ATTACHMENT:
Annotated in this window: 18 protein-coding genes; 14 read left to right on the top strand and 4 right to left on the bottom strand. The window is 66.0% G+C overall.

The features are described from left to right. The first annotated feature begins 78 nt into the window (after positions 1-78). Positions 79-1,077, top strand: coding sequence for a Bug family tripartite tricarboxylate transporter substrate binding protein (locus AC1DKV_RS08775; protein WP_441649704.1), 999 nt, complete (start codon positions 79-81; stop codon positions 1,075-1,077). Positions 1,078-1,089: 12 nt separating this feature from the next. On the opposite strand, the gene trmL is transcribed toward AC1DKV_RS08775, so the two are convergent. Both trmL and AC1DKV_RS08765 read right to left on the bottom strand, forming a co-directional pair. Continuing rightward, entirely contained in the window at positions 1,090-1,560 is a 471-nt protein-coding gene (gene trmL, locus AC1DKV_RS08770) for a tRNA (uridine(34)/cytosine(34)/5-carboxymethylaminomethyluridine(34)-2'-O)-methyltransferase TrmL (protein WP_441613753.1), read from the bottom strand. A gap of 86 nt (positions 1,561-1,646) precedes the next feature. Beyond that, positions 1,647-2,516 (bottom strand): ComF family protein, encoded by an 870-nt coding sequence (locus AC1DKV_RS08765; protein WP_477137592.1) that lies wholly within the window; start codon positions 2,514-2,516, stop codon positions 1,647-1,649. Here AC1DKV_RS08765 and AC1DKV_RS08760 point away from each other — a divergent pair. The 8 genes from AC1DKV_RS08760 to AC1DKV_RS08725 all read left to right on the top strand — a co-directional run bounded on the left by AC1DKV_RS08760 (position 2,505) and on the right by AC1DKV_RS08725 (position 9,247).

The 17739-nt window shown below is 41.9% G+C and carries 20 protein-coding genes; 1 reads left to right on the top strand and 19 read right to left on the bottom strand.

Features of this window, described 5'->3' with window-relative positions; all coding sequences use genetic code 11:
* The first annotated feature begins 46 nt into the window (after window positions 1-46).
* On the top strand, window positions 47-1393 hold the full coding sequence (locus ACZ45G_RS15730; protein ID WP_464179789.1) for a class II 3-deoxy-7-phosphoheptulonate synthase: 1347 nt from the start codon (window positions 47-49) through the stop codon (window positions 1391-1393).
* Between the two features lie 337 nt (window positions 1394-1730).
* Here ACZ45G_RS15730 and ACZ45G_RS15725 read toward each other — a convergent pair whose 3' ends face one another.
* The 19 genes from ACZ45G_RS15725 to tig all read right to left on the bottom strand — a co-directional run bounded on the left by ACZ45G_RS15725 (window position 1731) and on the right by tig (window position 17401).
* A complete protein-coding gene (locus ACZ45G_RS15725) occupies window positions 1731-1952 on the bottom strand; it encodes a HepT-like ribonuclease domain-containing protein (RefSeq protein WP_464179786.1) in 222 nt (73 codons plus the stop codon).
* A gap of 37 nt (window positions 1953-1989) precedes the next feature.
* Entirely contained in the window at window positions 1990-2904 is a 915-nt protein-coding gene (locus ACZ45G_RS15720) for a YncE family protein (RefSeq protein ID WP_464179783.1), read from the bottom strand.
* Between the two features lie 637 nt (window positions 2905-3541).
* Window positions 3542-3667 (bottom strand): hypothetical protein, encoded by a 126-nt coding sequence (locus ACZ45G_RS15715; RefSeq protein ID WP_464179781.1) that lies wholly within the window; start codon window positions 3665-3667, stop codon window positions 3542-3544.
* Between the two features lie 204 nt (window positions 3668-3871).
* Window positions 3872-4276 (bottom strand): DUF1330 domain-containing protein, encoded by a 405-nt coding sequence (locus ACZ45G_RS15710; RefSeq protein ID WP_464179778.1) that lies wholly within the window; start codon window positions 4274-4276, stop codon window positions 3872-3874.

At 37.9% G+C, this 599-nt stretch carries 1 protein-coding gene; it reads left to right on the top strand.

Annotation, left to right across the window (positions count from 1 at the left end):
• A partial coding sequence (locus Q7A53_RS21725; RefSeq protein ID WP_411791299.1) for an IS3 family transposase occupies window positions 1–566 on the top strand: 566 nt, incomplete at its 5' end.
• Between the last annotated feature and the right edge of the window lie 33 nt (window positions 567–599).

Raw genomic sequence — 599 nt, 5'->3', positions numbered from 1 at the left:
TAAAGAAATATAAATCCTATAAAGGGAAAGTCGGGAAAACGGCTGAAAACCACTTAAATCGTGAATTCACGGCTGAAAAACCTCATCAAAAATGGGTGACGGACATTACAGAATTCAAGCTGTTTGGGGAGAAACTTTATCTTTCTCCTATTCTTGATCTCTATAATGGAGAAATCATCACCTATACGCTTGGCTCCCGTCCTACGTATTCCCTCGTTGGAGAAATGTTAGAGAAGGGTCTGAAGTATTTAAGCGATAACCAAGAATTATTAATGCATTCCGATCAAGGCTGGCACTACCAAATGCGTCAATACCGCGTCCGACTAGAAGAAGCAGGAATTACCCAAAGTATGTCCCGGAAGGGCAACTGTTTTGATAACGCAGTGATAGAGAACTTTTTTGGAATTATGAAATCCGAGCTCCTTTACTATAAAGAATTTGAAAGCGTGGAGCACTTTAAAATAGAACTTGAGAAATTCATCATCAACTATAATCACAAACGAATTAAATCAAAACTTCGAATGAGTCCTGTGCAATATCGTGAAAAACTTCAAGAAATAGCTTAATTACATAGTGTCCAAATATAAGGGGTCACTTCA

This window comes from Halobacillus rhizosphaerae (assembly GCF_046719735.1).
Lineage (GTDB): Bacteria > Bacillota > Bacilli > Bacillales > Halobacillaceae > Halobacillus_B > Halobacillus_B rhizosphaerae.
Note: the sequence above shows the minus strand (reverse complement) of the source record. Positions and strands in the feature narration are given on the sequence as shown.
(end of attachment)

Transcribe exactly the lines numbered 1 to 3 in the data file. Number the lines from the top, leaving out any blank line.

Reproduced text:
Annotated in this window: 18 protein-coding genes; 14 read left to right on the top strand and 4 right to left on the bottom strand. The window is 66.0% G+C overall.

The features are described from left to right. The first annotated feature begins 78 nt into the window (after positions 1-78). Positions 79-1,077, top strand: coding sequence for a Bug family tripartite tricarboxylate transporter substrate binding protein (locus AC1DKV_RS08775; protein WP_441649704.1), 999 nt, complete (start codon positions 79-81; stop codon positions 1,075-1,077). Positions 1,078-1,089: 12 nt separating this feature from the next. On the opposite strand, the gene trmL is transcribed toward AC1DKV_RS08775, so the two are convergent. Both trmL and AC1DKV_RS08765 read right to left on the bottom strand, forming a co-directional pair. Continuing rightward, entirely contained in the window at positions 1,090-1,560 is a 471-nt protein-coding gene (gene trmL, locus AC1DKV_RS08770) for a tRNA (uridine(34)/cytosine(34)/5-carboxymethylaminomethyluridine(34)-2'-O)-methyltransferase TrmL (protein WP_441613753.1), read from the bottom strand. A gap of 86 nt (positions 1,561-1,646) precedes the next feature. Beyond that, positions 1,647-2,516 (bottom strand): ComF family protein, encoded by an 870-nt coding sequence (locus AC1DKV_RS08765; protein WP_477137592.1) that lies wholly within the window; start codon positions 2,514-2,516, stop codon positions 1,647-1,649. Here AC1DKV_RS08765 and AC1DKV_RS08760 point away from each other — a divergent pair. The 8 genes from AC1DKV_RS08760 to AC1DKV_RS08725 all read left to right on the top strand — a co-directional run bounded on the left by AC1DKV_RS08760 (position 2,505) and on the right by AC1DKV_RS08725 (position 9,247).

The 17739-nt window shown below is 41.9% G+C and carries 20 protein-coding genes; 1 reads left to right on the top strand and 19 read right to left on the bottom strand.